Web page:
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VOL. XXII NO. 5, June 16-31, 2012
More Iyengars of cricket

There was a heap of letters on the article 'Tamil Nadu's Iyengars of Cricket' (MM, June 1st), all pointing out several omissions. The most interesting letter was from A. Krishnawamy, E-7, 28 (Old 12-B). M.G. Road, Tiruvanmiyur, Chennai 600 041, who selected an All-Time Iyengar Test Team (in batting order):

K. Srikkanth

Dr. S.V.T. Chari (wicket-keeper)

Sadagopan Ramesh

T.E. Srinivasan

W.V. Raman

Robin Singh

S. Venkataraghavan (Captain)

M.J. Gopalan

M.O. Srinivasan (another wicket-keeper who had represented India in unofficial Tests)

C.R. Rangachari

T.A. Sekhar

As Robin Singh is married to an Iyengar, I have added him to the list, writes Krishnaswamy.

Able administrators Chinnaswami (hailing from Tamil Nadu but settled in Karnataka) and S. Sriraman served with distinction as Presidents of the BCCI. And Venkataraghavan and K.B. Ramaswamy stood as Test Umpires, Krishnaswamy adds.

To this list, S. Sampathkumar of B-17, Vijay Avenue, 37 Venkatrangam Street, Triplicane, Chennai 600 005 adds M.O. Parthasarathi, R. Vasudevan, Murali Vijay and P. Mukund.

And G. Ram Mohan, 'Akshaya', 1, Sriramnagar South Street, Alwarpet, Chennai 600 018, contributes a note on the "two great Iyengar wicket-keepers of Madras." He writes:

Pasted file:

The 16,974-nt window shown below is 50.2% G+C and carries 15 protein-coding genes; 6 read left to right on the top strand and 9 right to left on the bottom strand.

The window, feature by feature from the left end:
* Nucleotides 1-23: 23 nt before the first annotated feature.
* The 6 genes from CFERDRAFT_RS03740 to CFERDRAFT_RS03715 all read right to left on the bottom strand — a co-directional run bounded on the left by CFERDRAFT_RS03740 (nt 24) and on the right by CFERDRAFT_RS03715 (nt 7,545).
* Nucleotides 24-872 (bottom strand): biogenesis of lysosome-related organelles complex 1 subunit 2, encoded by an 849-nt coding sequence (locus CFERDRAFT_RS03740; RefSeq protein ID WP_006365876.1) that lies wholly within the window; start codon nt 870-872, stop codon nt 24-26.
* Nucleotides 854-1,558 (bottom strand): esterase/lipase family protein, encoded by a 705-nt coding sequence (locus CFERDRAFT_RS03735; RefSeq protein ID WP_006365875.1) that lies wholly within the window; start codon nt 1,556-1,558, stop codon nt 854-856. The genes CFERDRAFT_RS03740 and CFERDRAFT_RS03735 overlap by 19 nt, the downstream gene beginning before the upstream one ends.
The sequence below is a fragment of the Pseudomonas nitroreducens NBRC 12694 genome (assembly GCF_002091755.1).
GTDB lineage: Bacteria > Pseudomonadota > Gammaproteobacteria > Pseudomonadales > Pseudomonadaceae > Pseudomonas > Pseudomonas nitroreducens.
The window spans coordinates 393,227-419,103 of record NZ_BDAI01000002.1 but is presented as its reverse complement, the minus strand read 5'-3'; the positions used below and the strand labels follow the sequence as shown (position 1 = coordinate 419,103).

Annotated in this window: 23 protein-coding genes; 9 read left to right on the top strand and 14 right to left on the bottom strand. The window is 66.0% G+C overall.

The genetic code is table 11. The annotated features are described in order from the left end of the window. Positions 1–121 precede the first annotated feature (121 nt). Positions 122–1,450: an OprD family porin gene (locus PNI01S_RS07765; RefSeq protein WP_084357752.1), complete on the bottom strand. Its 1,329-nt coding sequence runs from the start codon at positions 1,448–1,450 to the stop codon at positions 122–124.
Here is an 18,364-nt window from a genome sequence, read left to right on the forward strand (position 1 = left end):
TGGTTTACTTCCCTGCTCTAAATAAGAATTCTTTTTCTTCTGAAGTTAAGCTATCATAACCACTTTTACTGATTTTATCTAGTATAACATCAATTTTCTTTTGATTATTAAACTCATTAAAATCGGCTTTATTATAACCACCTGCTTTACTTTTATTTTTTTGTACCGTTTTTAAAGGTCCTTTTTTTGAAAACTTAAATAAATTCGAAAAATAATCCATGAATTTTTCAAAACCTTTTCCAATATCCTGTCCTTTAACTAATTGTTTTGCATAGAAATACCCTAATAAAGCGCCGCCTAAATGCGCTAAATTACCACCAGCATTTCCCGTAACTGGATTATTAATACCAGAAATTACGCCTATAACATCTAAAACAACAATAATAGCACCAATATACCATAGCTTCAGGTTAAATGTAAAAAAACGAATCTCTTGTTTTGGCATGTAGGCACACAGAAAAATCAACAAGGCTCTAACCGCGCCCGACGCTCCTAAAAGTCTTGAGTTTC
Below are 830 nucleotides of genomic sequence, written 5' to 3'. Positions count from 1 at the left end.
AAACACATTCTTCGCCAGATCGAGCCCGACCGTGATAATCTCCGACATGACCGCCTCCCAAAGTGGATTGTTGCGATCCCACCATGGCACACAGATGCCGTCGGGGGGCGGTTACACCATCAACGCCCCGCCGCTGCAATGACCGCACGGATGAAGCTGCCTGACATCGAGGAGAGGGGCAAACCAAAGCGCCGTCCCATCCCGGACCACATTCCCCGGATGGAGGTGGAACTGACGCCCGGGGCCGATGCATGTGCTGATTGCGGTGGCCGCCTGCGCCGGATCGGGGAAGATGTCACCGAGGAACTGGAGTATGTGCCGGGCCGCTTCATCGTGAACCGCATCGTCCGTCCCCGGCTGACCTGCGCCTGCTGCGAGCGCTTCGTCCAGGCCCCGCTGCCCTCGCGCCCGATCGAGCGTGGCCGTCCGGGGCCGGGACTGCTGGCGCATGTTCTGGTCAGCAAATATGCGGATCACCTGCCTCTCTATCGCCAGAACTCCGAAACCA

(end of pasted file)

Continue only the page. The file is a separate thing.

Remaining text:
Dr. SVT was a member of the Madras Ranji Trophy team during the 1930s and played one 'Test' against Jack Ryder's Australian team. After retiring from cricket he went back to his medical practice, opened a clinic in Mambalam and commanded a flourishing practice. He was our family doctor for some time, and I remember a visit to his clinic as a little boy when I stood on my toes on the benches in the waiting room to have a better look at the cricketing photographs displayed on the walls. I was running 103° F fever at the time and was scolded by my mother and asked to behave.

I saw 'Money Order' Srinivasan in action during the 1940s, playing for the Madras Ranji Trophy team. He would stand so close behind the wickets even to Rangachari's 'rude' bowling (as we used to call fast bowling in those days) and expertly gather the ball. He was stone deaf in one ear. It used to be said that he had to be prodded by the fielder at first slip to appeal when he took a catch coming off the outer edge of the bat and wouldn't know that there had been a 'snick'. When I last heard of him in the 1990s, M.O. had settled in Bangalore and was spending his time teaching Sanskrit slokas to schoolchildren.

A common factor Dr. SVT and M.O. shared was that both were full-time wicket-keepers and were very poor batsmen who usually batted at No. 11.

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In this issue

Welcome restoration approach by Government
Garbage collection plans go awry again
Looking back
Driving Down Memory Lane
Masters of 20th Century Madras science
Three looks at heritage
There's heritage in idlis & sundal
The plight and the challenge
More Iyengars of cricket
Butterfly tricks

Our Regulars

Short 'N' Snappy
Our Readers Write
Quizzin' with Ram'nan


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